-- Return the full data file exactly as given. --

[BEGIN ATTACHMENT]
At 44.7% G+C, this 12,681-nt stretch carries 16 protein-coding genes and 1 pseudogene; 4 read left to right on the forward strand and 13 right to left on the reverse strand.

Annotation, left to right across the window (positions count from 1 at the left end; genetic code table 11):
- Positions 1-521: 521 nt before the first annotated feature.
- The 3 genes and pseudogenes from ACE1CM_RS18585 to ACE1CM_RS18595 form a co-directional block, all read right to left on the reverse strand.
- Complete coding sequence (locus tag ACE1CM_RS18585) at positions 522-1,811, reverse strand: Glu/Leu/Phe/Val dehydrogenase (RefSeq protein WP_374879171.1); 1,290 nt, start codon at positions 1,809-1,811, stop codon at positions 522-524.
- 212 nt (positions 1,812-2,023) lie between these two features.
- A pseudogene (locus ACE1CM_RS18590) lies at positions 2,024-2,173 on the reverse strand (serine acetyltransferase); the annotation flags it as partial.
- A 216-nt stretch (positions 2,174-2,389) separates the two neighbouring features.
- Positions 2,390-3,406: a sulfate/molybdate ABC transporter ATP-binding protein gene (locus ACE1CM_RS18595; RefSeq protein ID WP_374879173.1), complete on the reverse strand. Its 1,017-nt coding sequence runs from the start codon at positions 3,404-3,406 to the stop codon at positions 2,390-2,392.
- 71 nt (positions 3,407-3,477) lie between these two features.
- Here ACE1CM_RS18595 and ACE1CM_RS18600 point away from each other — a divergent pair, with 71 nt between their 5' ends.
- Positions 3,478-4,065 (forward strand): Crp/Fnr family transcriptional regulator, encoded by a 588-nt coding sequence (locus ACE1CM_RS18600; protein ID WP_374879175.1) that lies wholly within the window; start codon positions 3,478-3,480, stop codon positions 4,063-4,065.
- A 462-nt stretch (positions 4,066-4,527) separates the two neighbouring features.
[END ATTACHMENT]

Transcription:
At 44.7% G+C, this 12,681-nt stretch carries 16 protein-coding genes and 1 pseudogene; 4 read left to right on the forward strand and 13 right to left on the reverse strand.

Annotation, left to right across the window (positions count from 1 at the left end; genetic code table 11):
- Positions 1-521: 521 nt before the first annotated feature.
- The 3 genes and pseudogenes from ACE1CM_RS18585 to ACE1CM_RS18595 form a co-directional block, all read right to left on the reverse strand.
- Complete coding sequence (locus tag ACE1CM_RS18585) at positions 522-1,811, reverse strand: Glu/Leu/Phe/Val dehydrogenase (RefSeq protein WP_374879171.1); 1,290 nt, start codon at positions 1,809-1,811, stop codon at positions 522-524.
- 212 nt (positions 1,812-2,023) lie between these two features.
- A pseudogene (locus ACE1CM_RS18590) lies at positions 2,024-2,173 on the reverse strand (serine acetyltransferase); the annotation flags it as partial.
- A 216-nt stretch (positions 2,174-2,389) separates the two neighbouring features.
- Positions 2,390-3,406: a sulfate/molybdate ABC transporter ATP-binding protein gene (locus ACE1CM_RS18595; RefSeq protein ID WP_374879173.1), complete on the reverse strand. Its 1,017-nt coding sequence runs from the start codon at positions 3,404-3,406 to the stop codon at positions 2,390-2,392.
- 71 nt (positions 3,407-3,477) lie between these two features.
- Here ACE1CM_RS18595 and ACE1CM_RS18600 point away from each other — a divergent pair, with 71 nt between their 5' ends.
- Positions 3,478-4,065 (forward strand): Crp/Fnr family transcriptional regulator, encoded by a 588-nt coding sequence (locus ACE1CM_RS18600; protein ID WP_374879175.1) that lies wholly within the window; start codon positions 3,478-3,480, stop codon positions 4,063-4,065.
- A 462-nt stretch (positions 4,066-4,527) separates the two neighbouring features.